Like all jellyfish species, the Blue Blubber also does not have a brain, but a net of nerves that flows throughout its body. The nerves in the ball of the jelly cause propulsions which cause the jellyfish to move, and they tend to be slow moving, which is good news for swimmers since they are easily avoidable. Juvenile Blue Blubber Jellyfish can even be seen followed around by small groups of fish as they make their way through the water.
Blue Blubber Jellyfish are also commercially harvested in Australia. They are commonly eaten in Asian countries as a delicacy. Once it is dried and properly processed the jellyfish can be safely eaten and is believed to reduce high blood pressure.
Marine Animal Beaching’s – Why Do They Happen and What/Who’s to Blame?
Many species of marine life are seen to beach themselves. Most common is whales and dolphins. In fact, a massive beaching of Pilot whales recently occurred in New Zealand in February of 2017, which resulted in twenty of the whales having to be euthanized die to injuries, and only about 100 of the whales able to be saved and moved back out to sea.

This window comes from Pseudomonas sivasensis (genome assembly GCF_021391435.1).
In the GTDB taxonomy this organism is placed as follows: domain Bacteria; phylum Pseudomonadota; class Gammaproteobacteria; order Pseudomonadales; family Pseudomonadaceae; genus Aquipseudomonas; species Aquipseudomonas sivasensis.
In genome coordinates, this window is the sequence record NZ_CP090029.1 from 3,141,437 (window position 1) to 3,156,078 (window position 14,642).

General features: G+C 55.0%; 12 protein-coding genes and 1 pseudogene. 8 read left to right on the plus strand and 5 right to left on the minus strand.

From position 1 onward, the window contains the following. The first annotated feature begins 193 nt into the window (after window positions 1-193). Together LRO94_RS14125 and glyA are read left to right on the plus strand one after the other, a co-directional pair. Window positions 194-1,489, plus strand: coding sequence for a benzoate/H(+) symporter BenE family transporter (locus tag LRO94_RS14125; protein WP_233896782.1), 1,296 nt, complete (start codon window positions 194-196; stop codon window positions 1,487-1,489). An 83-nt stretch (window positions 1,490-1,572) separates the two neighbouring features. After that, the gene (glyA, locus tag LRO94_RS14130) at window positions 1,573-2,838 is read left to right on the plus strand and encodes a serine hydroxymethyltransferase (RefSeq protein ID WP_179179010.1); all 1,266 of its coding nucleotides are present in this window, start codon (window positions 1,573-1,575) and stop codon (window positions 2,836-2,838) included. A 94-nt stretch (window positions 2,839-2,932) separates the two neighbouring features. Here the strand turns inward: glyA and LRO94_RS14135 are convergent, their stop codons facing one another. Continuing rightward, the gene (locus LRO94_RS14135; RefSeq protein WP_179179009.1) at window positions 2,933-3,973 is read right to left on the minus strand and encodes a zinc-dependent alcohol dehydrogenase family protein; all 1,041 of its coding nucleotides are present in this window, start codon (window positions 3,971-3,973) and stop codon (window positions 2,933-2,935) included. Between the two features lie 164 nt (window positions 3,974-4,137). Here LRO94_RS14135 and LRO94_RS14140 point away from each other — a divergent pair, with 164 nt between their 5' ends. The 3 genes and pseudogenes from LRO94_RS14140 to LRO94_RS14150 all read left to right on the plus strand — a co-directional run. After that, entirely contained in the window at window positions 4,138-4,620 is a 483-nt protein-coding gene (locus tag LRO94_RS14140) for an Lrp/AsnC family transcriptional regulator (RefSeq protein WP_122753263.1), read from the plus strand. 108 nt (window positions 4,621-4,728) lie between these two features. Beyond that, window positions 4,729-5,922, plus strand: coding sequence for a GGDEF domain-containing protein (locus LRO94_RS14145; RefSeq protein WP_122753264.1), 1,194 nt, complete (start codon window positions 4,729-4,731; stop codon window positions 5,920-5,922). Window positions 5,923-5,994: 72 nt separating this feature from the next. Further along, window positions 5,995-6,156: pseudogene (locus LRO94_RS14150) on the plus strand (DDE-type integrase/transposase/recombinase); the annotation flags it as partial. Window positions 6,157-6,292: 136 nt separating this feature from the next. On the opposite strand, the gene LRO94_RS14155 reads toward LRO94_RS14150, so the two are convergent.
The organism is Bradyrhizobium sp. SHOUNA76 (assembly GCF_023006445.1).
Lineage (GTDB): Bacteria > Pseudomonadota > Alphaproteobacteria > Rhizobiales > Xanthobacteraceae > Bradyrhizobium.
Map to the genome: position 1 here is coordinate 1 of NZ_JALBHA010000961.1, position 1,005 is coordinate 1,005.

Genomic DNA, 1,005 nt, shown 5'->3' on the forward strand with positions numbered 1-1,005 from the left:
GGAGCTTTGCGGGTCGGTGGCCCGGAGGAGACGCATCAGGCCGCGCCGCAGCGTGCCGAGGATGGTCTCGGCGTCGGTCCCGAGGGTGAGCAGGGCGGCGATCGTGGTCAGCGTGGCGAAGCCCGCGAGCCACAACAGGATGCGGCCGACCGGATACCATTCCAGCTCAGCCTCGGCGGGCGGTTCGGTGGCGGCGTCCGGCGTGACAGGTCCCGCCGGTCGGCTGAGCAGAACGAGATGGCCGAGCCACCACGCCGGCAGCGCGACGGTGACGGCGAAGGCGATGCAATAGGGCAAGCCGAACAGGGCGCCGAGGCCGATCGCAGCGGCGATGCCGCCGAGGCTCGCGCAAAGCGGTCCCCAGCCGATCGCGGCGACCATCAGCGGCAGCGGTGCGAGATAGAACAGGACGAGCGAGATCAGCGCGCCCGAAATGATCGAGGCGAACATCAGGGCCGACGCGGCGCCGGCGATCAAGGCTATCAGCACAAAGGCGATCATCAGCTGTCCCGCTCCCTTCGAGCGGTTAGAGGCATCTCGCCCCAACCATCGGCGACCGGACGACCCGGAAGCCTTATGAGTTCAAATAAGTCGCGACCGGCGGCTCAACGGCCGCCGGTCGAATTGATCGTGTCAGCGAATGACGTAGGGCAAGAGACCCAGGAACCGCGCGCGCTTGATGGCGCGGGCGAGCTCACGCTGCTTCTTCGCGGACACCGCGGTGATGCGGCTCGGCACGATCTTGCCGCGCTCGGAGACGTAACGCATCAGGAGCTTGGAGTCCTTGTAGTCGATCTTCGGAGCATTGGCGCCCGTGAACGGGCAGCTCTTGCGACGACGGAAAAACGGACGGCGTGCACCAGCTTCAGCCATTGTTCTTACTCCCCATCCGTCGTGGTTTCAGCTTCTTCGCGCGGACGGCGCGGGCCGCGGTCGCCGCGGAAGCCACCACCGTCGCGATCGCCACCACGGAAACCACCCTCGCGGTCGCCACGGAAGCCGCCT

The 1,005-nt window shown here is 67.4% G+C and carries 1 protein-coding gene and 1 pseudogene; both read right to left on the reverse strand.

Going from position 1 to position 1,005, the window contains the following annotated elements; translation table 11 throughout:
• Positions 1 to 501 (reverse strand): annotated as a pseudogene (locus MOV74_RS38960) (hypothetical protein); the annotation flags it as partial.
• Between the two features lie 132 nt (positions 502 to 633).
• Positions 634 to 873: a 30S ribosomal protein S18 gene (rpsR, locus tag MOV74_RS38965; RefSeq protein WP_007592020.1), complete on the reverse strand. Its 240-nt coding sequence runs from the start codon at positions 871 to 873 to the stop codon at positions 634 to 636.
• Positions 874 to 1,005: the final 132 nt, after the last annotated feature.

While the beaching of the Blue Blubber Jellyfish is seemed to be mainly a factor of overpopulation due to lack of predators, warm weather, and changes in the current, reports of a strong east northerly wind could have also been linked to this mass beaching of jellyfish. This caused an increase of sightings of multiple jellyfish, which included the Blue Blubber, along with the Bluebottle Jellyfish.
While jellyfish beaching’s may be merely just due to overpopulation and strong wind patterns, it is still unknown for sure why other marine life exhibit this odd behavior. It has even been recorded that the same animal will beach itself multiple times. This leads some researchers to theorize that this is an almost suicidal attempt when an animal is injured or unable to hunt anymore, and just lets itself get stranded since it doesn’t have the energy to continue living. But this theory doesn’t explain the large amounts of whale pods that show up on shore.
Sonar and Noise Pollution in the Ocean:
A few more recent theories attempting to explain these mysterious beaching’s have been under investigation. Sonar, which was developed by the U.S Navy for detecting enemy submarines, has been under scrutiny for years, since it is believed to be correlated with the increase in these massive strandings.
A necropsy on one out of six stranded humpback whales was done in 2015 and signs of muscle hemorrhaging were found. This is a common condition observed in marine mammals involved in sonar related deaths. This injury is also seen in incidents of blunt force, such as in a collision with a ship, so it is still unclear if sonar was the main cause of death.